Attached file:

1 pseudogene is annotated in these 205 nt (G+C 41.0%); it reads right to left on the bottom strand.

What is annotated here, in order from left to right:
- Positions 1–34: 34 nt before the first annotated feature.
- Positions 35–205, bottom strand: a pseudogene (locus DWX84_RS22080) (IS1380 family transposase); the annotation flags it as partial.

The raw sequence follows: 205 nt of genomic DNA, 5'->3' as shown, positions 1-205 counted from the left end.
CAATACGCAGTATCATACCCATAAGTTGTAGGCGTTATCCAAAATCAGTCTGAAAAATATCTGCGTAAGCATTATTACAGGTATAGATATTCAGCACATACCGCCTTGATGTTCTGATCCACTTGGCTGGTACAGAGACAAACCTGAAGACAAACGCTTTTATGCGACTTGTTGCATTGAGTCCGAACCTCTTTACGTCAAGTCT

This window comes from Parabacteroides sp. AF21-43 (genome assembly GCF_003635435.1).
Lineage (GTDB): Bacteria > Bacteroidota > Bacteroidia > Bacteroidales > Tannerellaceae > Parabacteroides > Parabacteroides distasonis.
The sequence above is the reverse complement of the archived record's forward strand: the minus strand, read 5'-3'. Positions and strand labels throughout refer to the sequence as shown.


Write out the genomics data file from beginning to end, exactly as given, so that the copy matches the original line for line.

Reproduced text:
1 pseudogene is annotated in these 205 nt (G+C 41.0%); it reads right to left on the bottom strand.

What is annotated here, in order from left to right:
- Positions 1–34: 34 nt before the first annotated feature.
- Positions 35–205, bottom strand: a pseudogene (locus DWX84_RS22080) (IS1380 family transposase); the annotation flags it as partial.

The raw sequence follows: 205 nt of genomic DNA, 5'->3' as shown, positions 1-205 counted from the left end.
CAATACGCAGTATCATACCCATAAGTTGTAGGCGTTATCCAAAATCAGTCTGAAAAATATCTGCGTAAGCATTATTACAGGTATAGATATTCAGCACATACCGCCTTGATGTTCTGATCCACTTGGCTGGTACAGAGACAAACCTGAAGACAAACGCTTTTATGCGACTTGTTGCATTGAGTCCGAACCTCTTTACGTCAAGTCT

This window comes from Parabacteroides sp. AF21-43 (genome assembly GCF_003635435.1).
Lineage (GTDB): Bacteria > Bacteroidota > Bacteroidia > Bacteroidales > Tannerellaceae > Parabacteroides > Parabacteroides distasonis.
The sequence above is the reverse complement of the archived record's forward strand: the minus strand, read 5'-3'. Positions and strand labels throughout refer to the sequence as shown.